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Landscaping Ideas to Increase Property Value

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When you own a home, every little thing you do to it should serve as a way to increase its value. There are a lot of things you can do inside to help boost your property value, but never stop at the walls. Your landscape design in both the front and the backyard can have a huge impact on your home’s value. The front yard is the basis of your curb appeal while backyards are a huge factor when it comes to attracting families.

These days, people are looking for creativity along with functionality when it comes to landscape design, so sign in to your Pinterest account to get ideas before you break out your gardening gloves. Planning and working with your home’s natural features will result in a landscaped design that adds to your overall property value.

Plant More Trees

Trees do so much more than absorb carbon monoxide and release oxygen. Planting plenty of trees around your home provides shade that can help reduce your power bill and your impact on the environment. Estimates show that well-placed landscaping can reducing cooling costs by up to 50 percent and reducing the need for heating anywhere from 20 to 50 percent. Add it all up and you’ll find that the right foliage increases your overall property value.

Notice we mention that the trees need to be “well-placed.” Simply planting trees haphazardly around the property isn’t going to reduce your utility bills and even puts your home’s foundation at risk. Consult a professional landscape designer about your home’s needs to get the best advice on how to proceed. According to the Council of Tree and Landscape Appraisers, a mature tree can add from $1,000 to $10,000 to the value of your home -- certainly worth the price of a consultation, in our opinion.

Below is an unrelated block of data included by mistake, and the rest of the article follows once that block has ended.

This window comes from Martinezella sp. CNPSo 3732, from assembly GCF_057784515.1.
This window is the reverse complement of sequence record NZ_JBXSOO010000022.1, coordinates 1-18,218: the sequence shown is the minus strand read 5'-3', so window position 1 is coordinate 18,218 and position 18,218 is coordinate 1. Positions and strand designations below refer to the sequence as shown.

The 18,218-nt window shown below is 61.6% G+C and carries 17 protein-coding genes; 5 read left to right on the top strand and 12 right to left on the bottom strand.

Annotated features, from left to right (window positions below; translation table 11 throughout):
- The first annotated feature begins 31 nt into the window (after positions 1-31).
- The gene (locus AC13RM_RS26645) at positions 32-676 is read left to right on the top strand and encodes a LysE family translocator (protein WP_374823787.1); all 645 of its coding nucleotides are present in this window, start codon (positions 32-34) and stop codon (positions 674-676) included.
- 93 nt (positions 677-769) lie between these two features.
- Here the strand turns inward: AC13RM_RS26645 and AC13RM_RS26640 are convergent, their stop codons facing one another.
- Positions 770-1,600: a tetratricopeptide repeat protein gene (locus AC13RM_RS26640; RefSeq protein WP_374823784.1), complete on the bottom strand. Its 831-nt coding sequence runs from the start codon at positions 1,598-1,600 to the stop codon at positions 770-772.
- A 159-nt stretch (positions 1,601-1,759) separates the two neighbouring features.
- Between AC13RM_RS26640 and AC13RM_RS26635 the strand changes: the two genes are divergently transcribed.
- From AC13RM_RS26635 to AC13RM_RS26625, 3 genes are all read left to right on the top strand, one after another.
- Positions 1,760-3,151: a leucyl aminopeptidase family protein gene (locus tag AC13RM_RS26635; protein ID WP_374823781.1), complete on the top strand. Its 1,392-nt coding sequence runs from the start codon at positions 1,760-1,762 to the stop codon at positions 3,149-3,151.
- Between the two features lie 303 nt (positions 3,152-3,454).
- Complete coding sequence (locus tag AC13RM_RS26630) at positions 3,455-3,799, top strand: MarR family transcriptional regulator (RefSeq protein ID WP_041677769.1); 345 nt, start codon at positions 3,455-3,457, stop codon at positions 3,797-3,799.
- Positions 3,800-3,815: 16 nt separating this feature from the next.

Invest in Eco-Friendly Options

According to, American home buyers are looking for eco-conscious options when it comes to shopping for a new abode. Not only is it the responsible thing to do, a house with green features saves homeowners money in the future when it comes to utility costs. Beyond investing in Energy Star appliances and solar panels, take measures to ensure your yard is more earth friendly as well.

  • Get rid of your lawn. Lawns are outdated and they take a massive amount of water, pesticides, herbicides and fertilizer to maintain. Eliminate your turf in favor of ornamental grasses, plants and shrubs that can fill in the bulk of your landscape.

  • Plant a rain garden below your gutter spout to filter chemicals and waste runoff and prevent them from from seeping into your neighborhood’s water system. Rain gardens also absorb excess precipitation that can lead to flood damage along your foundation, so it’s a win-win.

  • Landscape with native plants to help support local wildlife. There’s nothing cuter than a garden buzzing with birds and bees -- it’s certainly an attractive sight if you put your home on the market. Plus, native plants thrive in your natural ecosystem, so they require less maintenance and no harmful herbicides or fertilizer.

  • Use drip irrigation to water flower beds and vegetable patches. Drip irrigation helps save water by slowly distributing it close to the plant’s roots so it is absorbed fully without risking evaporation.

Build an Outdoor Living Space

Incorporating an outdoor living area into your landscape plans is a great way to make the most of the space you have. Your backyard can be a new family room for everyone to enjoy and the area minimizes the amount of watering and uptake your yard needs overall. Plus, it’s an extra feature you can highlight if you ever put your home on the market. Get creative with your design ideas by including features including a canopy, chaise lounges, fountains, a sound system and party lighting.

Your home improvement projects should always contribute to the overall value of the house. While things such as bathroom and kitchen updates matter, don’t limit your scope to the indoors. Your landscaping has the power to add tens of thousands of dollars to your home’s value if you do it right.

Article provided by Ray Flynn from


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